The current campaign being waged against the U.S. is serious. I believe it merits a response from a trusted source.
Though there are fact-checking websites in the U.S. like Snopes, a threat of this magnitude requires more than just citizen-run or private organization-operated programs.
A government effort to combat fake news would provide citizens with information about the scope of information warfare. It would also create a clearinghouse about fake news that can inform not only the public, but also government agencies and policy-makers. There is no current effort of this sort in the United States.
The EU created a specialized task force in March 2015 to identify the Russian campaign's strategies and expose them to the public. The East StratCom Task Force was formed by the European Council to provide information to the European Union and its member states on the extent of Russian disinformation campaigns.
The task force publishes two weekly newsletters. The Disinformation Review is published every Tuesday to show the latest examples and trends in Russian trolling. There's also a Disinformation Review Facebook page and Twitter account that has 35,000 followers.
The Disinformation Digest is released every Friday. It features what the pro-government media outlets in Russia are saying and compares that to independent media voices. It also presents trends in Russian social media feeds.
In addition, the task force publishes analyses and reports about specific stories that have begun to trend on social media. Those reports appear as close as possible to the time the stories appear. They help illustrate how hashtagging and trending stories may be falsified and why they can both directly and indirectly benefit the Kremlin.
For instance, they have published analyses of the manipulation of trending stories on the Salisbury poisoning. That's the incident in which a former Russian spy who was living in England, Sergei Skripal, and his daughter, Yulia, were poisoned by a nerve agent. British Prime Minister Theresa May has accused the Russians of the attack. The task force highlighted Russian disinformation about the incident, including stories that claimed that the "West (was) using it to destroy Russia's reputation as a peacemaker."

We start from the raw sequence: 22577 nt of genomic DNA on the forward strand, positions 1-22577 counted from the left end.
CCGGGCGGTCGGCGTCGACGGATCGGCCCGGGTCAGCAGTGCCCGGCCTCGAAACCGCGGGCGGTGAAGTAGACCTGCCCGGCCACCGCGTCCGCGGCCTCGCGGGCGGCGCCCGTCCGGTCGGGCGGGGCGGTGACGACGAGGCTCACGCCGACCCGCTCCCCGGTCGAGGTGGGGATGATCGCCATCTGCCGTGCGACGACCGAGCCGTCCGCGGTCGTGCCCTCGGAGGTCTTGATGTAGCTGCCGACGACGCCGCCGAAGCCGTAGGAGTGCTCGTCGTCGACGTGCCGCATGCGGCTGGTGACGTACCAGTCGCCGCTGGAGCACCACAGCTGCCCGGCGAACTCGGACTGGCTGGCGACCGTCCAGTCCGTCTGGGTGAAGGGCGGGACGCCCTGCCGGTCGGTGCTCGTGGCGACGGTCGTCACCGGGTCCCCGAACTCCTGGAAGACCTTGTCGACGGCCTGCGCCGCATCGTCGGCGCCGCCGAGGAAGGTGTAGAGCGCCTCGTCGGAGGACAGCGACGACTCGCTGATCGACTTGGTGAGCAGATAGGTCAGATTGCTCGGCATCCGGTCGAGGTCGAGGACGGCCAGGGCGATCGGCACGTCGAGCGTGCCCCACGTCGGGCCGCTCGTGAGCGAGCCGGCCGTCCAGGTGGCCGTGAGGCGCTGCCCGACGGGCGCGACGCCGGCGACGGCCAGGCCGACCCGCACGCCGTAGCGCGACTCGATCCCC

Lastly, they provide briefings to law enforcement agencies across the EU, as well as lawmakers and the general public. This helps to make the role of Russian propaganda a real, tangible problem that can be understood by anyone.
In fact, the U.S. government is already taking steps abroad to combat Russian messaging via a new service operating via Polygraph.info.
The site acts as a counterpart to the European task force, though it is not currently directed to U.S. audiences. Instead it operates via the Voice of America and Radio Free Europe, which serves international audiences. It seems plausible that the U.S. government could adapt this tool to directly service U.S. citizens, which could be a tremendous step forward to counter Russian messaging.
The suggestion that the U.S. engage in efforts to formally counter disinformation campaigns from Russia and elsewhere was recently made in a report by Brookings Institution scholar Alina Polyakova and former State Department official Daniel Fried.
It may seem odd to propose that the government run its own campaign to clarify what is real and fake online. But I believe it is necessary in an era where individuals may not be able to fully separate fact from fiction, and legitimate news sources from the disreputable. An effort like this is not government censorship of the news – or even of fake news. It is government fighting false information by providing context, analysis and facts.
These EU newsletters provide a way to fact-check stories initially released by social media accounts with no apparent journalistic credentials. Further, their reporting communicates practical insights as to how propaganda campaign messaging fits into broader stories being pushed by the Kremlin that in some way benefit Russia.
Creating similar resources within a government organization like the Department of Homeland Security could go a long way to helping the general public separate truth from reality and become more informed of the real threat America faces from the insidious and manipulative practices of information warfare.